Blood squirted from Travis Craig’s nose like water escaping a pinhole leak in a water balloon.

He got off easy.

Craig’s broken nose forced him out of Saturday’s Cook Inlet Conference bloodbath at Anchorage Football Stadium in the first quarter, leaving him safe from further punishment as Service handed the Mustangs a 42-6 loss that wasn’t nearly as close as the score indicated.

Chugiak and Eagle River each took big losses on Saturday night. The Mustangs fell 42-6 to Service at Anchorage Football Stadium, while the Wolves dropped a 48-21 decision to Bartlett at Tom Huffer Sr. Stadium in Chugiak.

Chugiak's loss dropped the Mustangs to 2-1 in the Cook Inlet Conference and overall. Eagle River fell to 0-2 in the CIC and 0-3 overall.

Now it’s getting serious.

Cross country runners were all business on Saturday, Aug. 20 when the Bartlett Invitational officially kicked off the season with one of the year’s largest meets.

“We’ve got a lot of freshmen, and for some of them they’ve never run in a race with this many people,” said Eagle River coach Jacob Bera. “For some of them it was an eye-opener.”

Chugiak earned a 3-0 win over Eagle River on Aug. 25, sweeping the Wolves 25-21, 25-15, 25-8 at Chugiak High.

Eagle River opened the first game with a 12-7 run, but Chugiak rallied to take the first game. Eagle River never led again.

Chugiak improved to 2-0 in the Cook Inlet Conference, Eagle River fell to 1-1.

Both teams will play in the Chugiak Invitational tournament, which begins at 2 p.m. Friday, Aug. 26 and continues the following day at 9 a.m.

Six up, six down.

Chugiak continued its football dominance over Eagle River on Aug. 19, rallying for a 35-14 win at Chugiak.

“We knew we could come back and win it,” said Chugiak running back Justin Schneider, who finished with a game-high 175 rushing yards.

Schneider’s two-yard touchdown run with 4:42 left in the third quarter proved to be the game-winner. The big score came less than a minute after Eagle River grabbed its first second-half lead in the series on a 30-yard touchdown pass from Peter Kott to Kelechi Madubuko that made it 14-13 Wolves.

Duke University freshman Kelly Cobb, a 2011 Chugiak High graduate, is already making a name for herself at the NCAA Division I level.

Cobb, the 2011 Gatorade Alaska Player of the Year, has been named one of Soccer America’s top-10 influential freshman for 2011.

A 5-foot-9 forward from Peters Creek, Cobb scored 98 goals in just three seasons with the Mustangs before heading to Duke. She was a 2010 Parade All-American and is a member of the United States U-20 women’s national team.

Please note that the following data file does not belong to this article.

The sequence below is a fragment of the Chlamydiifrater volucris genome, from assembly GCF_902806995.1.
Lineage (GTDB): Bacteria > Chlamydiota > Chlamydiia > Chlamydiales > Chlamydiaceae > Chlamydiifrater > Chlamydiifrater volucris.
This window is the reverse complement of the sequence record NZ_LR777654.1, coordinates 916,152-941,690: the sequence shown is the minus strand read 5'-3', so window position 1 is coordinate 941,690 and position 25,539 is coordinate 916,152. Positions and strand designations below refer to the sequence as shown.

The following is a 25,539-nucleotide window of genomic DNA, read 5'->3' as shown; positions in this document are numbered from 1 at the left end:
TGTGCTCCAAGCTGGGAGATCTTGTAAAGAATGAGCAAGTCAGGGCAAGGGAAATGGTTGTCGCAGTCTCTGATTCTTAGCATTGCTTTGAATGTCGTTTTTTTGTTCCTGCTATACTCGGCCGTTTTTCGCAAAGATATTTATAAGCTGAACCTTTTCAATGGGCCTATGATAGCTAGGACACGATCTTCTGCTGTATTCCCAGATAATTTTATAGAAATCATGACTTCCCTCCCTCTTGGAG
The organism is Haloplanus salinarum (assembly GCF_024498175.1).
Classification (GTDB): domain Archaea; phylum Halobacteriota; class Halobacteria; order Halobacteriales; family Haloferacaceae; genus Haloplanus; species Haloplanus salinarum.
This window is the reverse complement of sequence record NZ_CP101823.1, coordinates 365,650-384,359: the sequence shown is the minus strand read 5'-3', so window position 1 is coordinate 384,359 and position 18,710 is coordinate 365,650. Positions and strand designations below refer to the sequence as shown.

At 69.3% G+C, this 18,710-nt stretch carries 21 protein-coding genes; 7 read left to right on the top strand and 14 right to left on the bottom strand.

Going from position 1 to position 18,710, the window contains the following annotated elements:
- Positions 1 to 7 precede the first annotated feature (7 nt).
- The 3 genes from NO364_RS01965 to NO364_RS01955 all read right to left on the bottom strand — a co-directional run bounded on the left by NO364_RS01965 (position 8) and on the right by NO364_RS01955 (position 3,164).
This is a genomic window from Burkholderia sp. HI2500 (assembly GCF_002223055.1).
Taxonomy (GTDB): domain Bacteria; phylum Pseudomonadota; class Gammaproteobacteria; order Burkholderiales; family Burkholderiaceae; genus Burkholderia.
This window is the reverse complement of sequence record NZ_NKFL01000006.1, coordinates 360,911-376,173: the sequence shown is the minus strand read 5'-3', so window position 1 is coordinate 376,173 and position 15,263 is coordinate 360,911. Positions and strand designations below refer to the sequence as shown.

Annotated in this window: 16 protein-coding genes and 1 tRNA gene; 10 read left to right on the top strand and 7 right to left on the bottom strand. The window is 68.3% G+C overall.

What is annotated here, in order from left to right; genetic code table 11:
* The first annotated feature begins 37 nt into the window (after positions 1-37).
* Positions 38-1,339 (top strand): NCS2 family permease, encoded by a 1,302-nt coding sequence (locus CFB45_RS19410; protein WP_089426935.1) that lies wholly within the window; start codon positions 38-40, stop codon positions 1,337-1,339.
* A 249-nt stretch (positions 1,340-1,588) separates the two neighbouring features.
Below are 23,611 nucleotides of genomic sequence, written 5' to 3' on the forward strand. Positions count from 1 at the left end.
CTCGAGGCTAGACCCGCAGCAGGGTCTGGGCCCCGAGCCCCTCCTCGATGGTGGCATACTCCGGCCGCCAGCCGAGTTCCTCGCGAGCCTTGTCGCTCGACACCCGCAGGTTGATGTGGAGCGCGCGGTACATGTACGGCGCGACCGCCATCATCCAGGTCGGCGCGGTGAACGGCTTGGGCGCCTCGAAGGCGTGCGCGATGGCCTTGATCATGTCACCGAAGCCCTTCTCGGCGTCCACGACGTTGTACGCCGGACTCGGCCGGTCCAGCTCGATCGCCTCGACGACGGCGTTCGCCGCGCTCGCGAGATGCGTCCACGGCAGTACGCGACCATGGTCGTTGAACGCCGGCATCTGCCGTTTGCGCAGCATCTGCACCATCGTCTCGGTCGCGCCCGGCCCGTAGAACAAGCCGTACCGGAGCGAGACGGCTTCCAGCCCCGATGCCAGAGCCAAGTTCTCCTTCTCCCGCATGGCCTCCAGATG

Members of the winning football team walked off their home turf Friday night with sadness. Instead of the usual rush to meet adoring families and girlfriends and pals, the boys shuffled slow and quiet, some pausing in the shadows cast by empty bleachers to wipe their eyes and breathe.

There’s crying in football.

Thanks to an influx of first-year players, Chugiak High’s tennis team is growing by the day.

Thirty-eight were on the team as of last week, and third-year head coach Sally Jo Cook expected more to join.

“I imagine we my hit 50,” she said.

The Mustangs ended last season with 52 on the squad, Cook said.

Freshmen are joining the team in droves, she said.

“This is a stellar year for freshmen that has come out,” Cook said. “It’s kind of exciting.”

For children in military families, moving multiple times throughout their adolescence becomes commonplace. But that doesn’t make entering a school full of unfamiliar faces any easier.

However, athletics can help. Playing a sport is one way to form tight bonds quickly — a truth the Eagle River High tennis team knows well.

In a school full of military families like Eagle River, tennis is a great way to make friends, junior Jacob Klaameyer said at the Wolves’ Aug. 18 match against West High.

Sophomore Hannah Spainhour can attest to that.

It’s a tale of two turnouts in flag football, where Chugiak is awash in players while Eagle River doesn’t have enough to field three full teams.

Neither team’s coach has a good explanation for the phenomenon.

“Honestly, I have no idea,” said Chugiak’s Jon Schroeder, who had 88 girls come out for the girls-only sport.

Eagle River’s Matt Turner said he can’t explain why just 30 kids showed up at Eagle River, just a few miles down the road.

“I really don’t know,” he said.